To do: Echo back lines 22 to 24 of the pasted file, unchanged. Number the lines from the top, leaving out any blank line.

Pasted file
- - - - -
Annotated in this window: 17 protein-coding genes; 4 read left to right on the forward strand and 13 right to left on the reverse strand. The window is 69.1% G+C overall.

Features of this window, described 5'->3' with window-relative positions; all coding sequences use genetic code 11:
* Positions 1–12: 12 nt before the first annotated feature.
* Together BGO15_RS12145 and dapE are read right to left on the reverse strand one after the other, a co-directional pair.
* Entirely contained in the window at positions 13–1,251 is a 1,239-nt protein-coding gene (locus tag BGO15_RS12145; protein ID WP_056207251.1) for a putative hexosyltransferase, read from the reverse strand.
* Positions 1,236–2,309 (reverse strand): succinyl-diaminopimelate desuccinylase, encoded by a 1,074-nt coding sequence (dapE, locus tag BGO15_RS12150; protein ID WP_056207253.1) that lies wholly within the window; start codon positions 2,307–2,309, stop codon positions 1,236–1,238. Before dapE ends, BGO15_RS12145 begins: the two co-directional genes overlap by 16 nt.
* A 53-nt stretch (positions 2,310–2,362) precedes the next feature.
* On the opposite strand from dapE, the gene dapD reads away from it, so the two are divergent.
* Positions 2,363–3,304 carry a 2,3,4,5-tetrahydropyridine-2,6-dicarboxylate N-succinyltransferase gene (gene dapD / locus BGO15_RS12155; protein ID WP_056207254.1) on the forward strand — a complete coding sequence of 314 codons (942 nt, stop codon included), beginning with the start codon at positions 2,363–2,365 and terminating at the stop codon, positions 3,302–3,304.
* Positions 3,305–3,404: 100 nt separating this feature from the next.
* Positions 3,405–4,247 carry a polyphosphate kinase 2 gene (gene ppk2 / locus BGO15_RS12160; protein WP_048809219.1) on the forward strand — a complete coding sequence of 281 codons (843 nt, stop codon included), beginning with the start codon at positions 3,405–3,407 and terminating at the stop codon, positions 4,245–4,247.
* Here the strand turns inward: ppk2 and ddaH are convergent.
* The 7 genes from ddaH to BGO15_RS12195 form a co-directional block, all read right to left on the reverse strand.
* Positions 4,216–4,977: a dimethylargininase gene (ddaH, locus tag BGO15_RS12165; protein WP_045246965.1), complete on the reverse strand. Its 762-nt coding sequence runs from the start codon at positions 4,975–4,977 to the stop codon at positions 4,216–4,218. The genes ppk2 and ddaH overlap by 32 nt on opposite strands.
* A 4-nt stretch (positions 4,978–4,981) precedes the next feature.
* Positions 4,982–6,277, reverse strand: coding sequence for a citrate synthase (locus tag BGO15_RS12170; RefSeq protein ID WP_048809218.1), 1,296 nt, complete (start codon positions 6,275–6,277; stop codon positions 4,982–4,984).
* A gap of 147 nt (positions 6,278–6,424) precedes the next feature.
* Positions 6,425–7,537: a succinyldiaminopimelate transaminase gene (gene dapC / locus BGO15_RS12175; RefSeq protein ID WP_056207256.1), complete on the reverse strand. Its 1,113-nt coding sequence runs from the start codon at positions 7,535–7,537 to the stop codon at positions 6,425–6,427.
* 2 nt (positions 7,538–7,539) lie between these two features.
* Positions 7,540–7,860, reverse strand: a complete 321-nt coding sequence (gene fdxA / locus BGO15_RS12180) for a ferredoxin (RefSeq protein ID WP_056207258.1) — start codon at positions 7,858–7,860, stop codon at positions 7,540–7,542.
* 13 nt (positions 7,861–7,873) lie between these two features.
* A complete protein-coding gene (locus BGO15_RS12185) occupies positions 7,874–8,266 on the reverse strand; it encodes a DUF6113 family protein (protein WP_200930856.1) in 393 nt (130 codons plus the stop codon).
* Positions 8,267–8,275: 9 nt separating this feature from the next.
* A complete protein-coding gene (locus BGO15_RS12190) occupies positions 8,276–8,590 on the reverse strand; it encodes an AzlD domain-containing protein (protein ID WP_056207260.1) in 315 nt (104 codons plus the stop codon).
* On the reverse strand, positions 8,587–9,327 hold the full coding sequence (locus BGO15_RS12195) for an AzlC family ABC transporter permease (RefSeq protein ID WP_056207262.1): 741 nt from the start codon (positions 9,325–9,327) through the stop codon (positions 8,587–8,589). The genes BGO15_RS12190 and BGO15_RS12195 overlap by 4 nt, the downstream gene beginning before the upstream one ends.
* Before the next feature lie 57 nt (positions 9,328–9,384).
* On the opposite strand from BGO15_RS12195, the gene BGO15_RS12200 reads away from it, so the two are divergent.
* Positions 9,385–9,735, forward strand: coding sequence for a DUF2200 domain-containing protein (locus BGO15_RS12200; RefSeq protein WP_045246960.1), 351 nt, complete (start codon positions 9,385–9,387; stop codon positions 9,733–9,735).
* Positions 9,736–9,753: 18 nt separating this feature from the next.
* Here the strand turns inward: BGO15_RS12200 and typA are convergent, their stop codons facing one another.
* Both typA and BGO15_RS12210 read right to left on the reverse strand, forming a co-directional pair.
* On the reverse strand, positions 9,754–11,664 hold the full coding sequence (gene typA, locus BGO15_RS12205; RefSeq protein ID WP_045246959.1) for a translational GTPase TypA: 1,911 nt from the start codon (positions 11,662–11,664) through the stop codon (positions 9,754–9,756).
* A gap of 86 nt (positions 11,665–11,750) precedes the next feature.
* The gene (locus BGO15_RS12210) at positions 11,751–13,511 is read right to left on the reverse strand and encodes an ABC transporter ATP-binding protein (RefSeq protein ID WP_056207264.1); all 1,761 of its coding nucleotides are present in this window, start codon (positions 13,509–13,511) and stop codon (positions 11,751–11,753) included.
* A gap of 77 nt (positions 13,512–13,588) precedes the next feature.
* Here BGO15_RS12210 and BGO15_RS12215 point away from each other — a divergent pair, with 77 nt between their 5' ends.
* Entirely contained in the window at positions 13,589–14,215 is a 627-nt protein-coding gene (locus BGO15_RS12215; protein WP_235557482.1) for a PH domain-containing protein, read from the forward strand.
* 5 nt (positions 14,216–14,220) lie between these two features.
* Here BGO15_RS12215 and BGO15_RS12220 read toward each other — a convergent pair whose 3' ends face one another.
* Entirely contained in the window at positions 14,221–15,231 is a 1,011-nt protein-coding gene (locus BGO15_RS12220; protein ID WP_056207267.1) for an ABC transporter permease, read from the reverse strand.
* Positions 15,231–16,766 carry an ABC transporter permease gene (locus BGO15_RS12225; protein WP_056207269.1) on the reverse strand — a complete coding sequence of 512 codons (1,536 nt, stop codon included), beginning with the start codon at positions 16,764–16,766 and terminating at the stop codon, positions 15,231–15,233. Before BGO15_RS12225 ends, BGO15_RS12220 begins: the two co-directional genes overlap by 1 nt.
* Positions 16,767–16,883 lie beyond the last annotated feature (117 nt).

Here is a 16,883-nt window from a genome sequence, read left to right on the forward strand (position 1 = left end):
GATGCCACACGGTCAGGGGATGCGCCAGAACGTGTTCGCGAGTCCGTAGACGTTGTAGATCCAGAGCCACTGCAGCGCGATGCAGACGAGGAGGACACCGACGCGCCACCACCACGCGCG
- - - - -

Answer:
* A complete protein-coding gene (locus BGO15_RS12185) occupies positions 7,874–8,266 on the reverse strand; it encodes a DUF6113 family protein (protein WP_200930856.1) in 393 nt (130 codons plus the stop codon).
* Positions 8,267–8,275: 9 nt separating this feature from the next.
* A complete protein-coding gene (locus BGO15_RS12190) occupies positions 8,276–8,590 on the reverse strand; it encodes an AzlD domain-containing protein (protein ID WP_056207260.1) in 315 nt (104 codons plus the stop codon).